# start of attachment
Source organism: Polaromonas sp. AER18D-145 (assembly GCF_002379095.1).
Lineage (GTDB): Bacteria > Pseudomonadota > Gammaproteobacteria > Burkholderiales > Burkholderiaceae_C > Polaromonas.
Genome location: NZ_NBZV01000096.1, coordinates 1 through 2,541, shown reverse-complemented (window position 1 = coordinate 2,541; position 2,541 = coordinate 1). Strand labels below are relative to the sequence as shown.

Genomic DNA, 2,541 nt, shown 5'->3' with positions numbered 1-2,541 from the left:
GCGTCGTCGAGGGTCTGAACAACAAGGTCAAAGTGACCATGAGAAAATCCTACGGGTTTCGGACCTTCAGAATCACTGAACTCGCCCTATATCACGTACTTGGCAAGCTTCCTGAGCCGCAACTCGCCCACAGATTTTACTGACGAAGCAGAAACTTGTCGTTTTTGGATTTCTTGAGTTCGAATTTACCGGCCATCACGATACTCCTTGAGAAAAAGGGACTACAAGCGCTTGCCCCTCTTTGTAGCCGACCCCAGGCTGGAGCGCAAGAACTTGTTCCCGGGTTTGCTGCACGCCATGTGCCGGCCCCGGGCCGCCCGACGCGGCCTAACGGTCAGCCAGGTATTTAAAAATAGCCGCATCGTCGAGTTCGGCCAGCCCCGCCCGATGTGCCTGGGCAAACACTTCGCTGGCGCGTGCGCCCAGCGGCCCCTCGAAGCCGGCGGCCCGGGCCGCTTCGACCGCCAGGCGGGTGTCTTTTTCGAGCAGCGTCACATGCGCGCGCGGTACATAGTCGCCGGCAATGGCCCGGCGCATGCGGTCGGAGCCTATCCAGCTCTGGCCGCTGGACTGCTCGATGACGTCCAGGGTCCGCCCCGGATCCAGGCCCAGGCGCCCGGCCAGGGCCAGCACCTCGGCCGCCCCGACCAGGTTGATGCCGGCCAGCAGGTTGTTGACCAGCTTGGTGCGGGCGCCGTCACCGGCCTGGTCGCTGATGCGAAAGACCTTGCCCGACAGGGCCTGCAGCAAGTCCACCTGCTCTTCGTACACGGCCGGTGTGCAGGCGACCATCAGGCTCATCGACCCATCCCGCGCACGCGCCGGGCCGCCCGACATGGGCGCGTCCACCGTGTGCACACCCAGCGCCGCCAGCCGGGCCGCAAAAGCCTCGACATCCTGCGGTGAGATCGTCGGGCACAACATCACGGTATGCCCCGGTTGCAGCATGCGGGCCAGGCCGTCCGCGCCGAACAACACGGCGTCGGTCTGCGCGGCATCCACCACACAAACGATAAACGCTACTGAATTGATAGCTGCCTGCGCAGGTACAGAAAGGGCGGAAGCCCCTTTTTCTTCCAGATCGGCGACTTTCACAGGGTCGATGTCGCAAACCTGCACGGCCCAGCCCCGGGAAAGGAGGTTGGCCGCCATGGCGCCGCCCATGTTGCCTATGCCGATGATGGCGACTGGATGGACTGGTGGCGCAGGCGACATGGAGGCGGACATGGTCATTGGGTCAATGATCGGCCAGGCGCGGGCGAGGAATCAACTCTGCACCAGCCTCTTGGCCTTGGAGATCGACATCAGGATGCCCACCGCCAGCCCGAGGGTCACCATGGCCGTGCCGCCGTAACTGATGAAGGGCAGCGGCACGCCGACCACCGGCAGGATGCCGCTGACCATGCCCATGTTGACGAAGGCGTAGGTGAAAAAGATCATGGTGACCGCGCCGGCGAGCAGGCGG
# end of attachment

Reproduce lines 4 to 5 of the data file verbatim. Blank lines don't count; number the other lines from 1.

Genomic DNA, 2,541 nt, shown 5'->3' with positions numbered 1-2,541 from the left:
GCGTCGTCGAGGGTCTGAACAACAAGGTCAAAGTGACCATGAGAAAATCCTACGGGTTTCGGACCTTCAGAATCACTGAACTCGCCCTATATCACGTACTTGGCAAGCTTCCTGAGCCGCAACTCGCCCACAGATTTTACTGACGAAGCAGAAACTTGTCGTTTTTGGATTTCTTGAGTTCGAATTTACCGGCCATCACGATACTCCTTGAGAAAAAGGGACTACAAGCGCTTGCCCCTCTTTGTAGCCGACCCCAGGCTGGAGCGCAAGAACTTGTTCCCGGGTTTGCTGCACGCCATGTGCCGGCCCCGGGCCGCCCGACGCGGCCTAACGGTCAGCCAGGTATTTAAAAATAGCCGCATCGTCGAGTTCGGCCAGCCCCGCCCGATGTGCCTGGGCAAACACTTCGCTGGCGCGTGCGCCCAGCGGCCCCTCGAAGCCGGCGGCCCGGGCCGCTTCGACCGCCAGGCGGGTGTCTTTTTCGAGCAGCGTCACATGCGCGCGCGGTACATAGTCGCCGGCAATGGCCCGGCGCATGCGGTCGGAGCCTATCCAGCTCTGGCCGCTGGACTGCTCGATGACGTCCAGGGTCCGCCCCGGATCCAGGCCCAGGCGCCCGGCCAGGGCCAGCACCTCGGCCGCCCCGACCAGGTTGATGCCGGCCAGCAGGTTGTTGACCAGCTTGGTGCGGGCGCCGTCACCGGCCTGGTCGCTGATGCGAAAGACCTTGCCCGACAGGGCCTGCAGCAAGTCCACCTGCTCTTCGTACACGGCCGGTGTGCAGGCGACCATCAGGCTCATCGACCCATCCCGCGCACGCGCCGGGCCGCCCGACATGGGCGCGTCCACCGTGTGCACACCCAGCGCCGCCAGCCGGGCCGCAAAAGCCTCGACATCCTGCGGTGAGATCGTCGGGCACAACATCACGGTATGCCCCGGTTGCAGCATGCGGGCCAGGCCGTCCGCGCCGAACAACACGGCGTCGGTCTGCGCGGCATCCACCACACAAACGATAAACGCTACTGAATTGATAGCTGCCTGCGCAGGTACAGAAAGGGCGGAAGCCCCTTTTTCTTCCAGATCGGCGACTTTCACAGGGTCGATGTCGCAAACCTGCACGGCCCAGCCCCGGGAAAGGAGGTTGGCCGCCATGGCGCCGCCCATGTTGCCTATGCCGATGATGGCGACTGGATGGACTGGTGGCGCAGGCGACATGGAGGCGGACATGGTCATTGGGTCAATGATCGGCCAGGCGCGGGCGAGGAATCAACTCTGCACCAGCCTCTTGGCCTTGGAGATCGACATCAGGATGCCCACCGCCAGCCCGAGGGTCACCATGGCCGTGCCGCCGTAACTGATGAAGGGCAGCGGCACGCCGACCACCGGCAGGATGCCGCTGACCATGCCCATGTTGACGAAGGCGTAGGTGAAAAAGATCATGGTGACCGCGCCGGCGAGCAGGCGG